Legal Briefs Podcast #2: Investigative Genetic Genealogy: An Opportunity to Impact Human Rights

Contributing Author: Anne Marie Schubert, Sacramento County District Attorney

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DNA is the greatest tool ever given to law enforcement to find the truth. With the explosion of familial genealogy services, investigative genetic genealogy (IGG) is a new scientific tool that can solve violent crimes that have DNA evidence where traditional DNA databases have not identified the offender. IGG has the ability to both identify the guilty as well as exonerate those who have long been suspected but are in fact innocent. As more and more of our personal data is available online, this new technology comes with a caveat of privacy concerns. In this field as a member of law enforcement, I want to recognize the privacy interest, but also appropriately balance those interests against public safety.

I consider investigative genetic genealogy to be revolutionary. In less than 18 months, it has demonstrated the ability to solve horrific cases that would never have been solved. As of January 2020, more than 70 cases across this country have now had arrests based upon IGG. Some of these cases have already resulted in convictions.

The alleged Golden State Killer was the first criminal case that utilized this new technique. For over 40 years, countless victims waited for justice. Hundreds of law enforcement professionals investigated this case, many of whom dedicated their entire careers to solving it. When the idea of using IGG was proposed to me, I thought “This is a new idea, can we try this?” Watching this case unfold from the initial thought of using IGG to the arrest was surreal for me. It was a moment in time that I will not forget, and I have no doubt the victims’ families won’t forget either.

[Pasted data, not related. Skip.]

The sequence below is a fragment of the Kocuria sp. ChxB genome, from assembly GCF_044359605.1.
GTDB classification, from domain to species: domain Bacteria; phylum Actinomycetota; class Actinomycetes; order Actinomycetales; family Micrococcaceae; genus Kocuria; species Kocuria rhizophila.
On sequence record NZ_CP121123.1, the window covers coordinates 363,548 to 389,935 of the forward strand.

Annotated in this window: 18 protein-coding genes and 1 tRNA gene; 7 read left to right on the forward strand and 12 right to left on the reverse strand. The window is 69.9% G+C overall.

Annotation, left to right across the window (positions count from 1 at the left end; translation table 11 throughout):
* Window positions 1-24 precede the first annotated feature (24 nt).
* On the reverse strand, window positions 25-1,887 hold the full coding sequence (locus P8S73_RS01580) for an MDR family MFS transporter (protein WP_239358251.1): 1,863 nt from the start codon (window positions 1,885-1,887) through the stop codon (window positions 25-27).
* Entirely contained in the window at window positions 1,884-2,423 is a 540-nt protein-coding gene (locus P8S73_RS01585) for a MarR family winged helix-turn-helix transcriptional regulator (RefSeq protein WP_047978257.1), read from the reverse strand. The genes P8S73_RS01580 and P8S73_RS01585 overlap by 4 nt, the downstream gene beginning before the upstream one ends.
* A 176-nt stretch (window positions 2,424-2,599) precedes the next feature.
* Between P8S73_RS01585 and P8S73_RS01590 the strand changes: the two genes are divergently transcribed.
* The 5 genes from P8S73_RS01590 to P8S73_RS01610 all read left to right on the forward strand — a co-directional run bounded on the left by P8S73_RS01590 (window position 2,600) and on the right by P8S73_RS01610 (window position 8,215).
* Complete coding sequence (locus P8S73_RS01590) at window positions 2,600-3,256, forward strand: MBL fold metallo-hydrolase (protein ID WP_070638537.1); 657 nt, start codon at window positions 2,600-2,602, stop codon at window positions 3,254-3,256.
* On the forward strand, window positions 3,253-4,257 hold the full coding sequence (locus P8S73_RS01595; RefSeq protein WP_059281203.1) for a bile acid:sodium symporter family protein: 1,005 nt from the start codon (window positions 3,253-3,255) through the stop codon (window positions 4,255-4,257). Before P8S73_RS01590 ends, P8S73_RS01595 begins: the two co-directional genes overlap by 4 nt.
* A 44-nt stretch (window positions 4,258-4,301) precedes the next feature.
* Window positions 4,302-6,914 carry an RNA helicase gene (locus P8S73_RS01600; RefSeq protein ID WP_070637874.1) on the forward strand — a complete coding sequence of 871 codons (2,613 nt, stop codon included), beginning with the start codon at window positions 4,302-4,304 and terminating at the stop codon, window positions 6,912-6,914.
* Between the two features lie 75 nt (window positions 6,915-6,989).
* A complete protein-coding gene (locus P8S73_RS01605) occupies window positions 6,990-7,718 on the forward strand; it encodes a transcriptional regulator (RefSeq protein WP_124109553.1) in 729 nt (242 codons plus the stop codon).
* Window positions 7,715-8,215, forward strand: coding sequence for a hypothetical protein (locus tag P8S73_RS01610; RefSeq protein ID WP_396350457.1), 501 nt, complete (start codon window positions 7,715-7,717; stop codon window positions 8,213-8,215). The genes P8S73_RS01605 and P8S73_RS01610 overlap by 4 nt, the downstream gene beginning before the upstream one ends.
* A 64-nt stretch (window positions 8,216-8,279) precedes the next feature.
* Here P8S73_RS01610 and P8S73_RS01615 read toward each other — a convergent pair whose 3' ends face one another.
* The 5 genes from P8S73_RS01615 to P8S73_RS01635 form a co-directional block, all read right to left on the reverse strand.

In my opinion, investigative genetic genealogy is a human rights issue. IGG affords the ability not only to solve crime, but to prevent crime and to exonerate people efficiently and fairly. IGG allows law enforcement to quickly eliminate suspects and raise clouds of suspicion off those who are innocent. As someone once said to me, perhaps one day we can eliminate the word “serial” altogether from crime if we’re able to identify, arrest and prosecute more quickly. This is particularly true when it comes to sexual assault.

In the United States, over 300,000 women are sexually assaulted every year. Thousands of those victims undergo sexual assault examinations, where evidence is meticulously collected in the hopes of identifying the assailant. In the last several years, incredible strides have been made to “end the backlog” of rape kit analysis. Where traditional offender DNA databases don’t identify a suspect, law enforcement should use every tool available to solve those crimes, including IGG. By doing so, we are furthering justice in our society.

Recognizing that our society is rapidly evolving in the digital age, I feel a tremendous responsibility to ensure that law enforcement appropriately balances privacy and public safety when using IGG. We must be fair and responsible in its use. We must continue to establish and follow best practices. By doing so, we can ensure that this new revolutionary tool remains one of the greatest crime solving tools of our lifetime. With this, we can make a meaningful impact on human rights.

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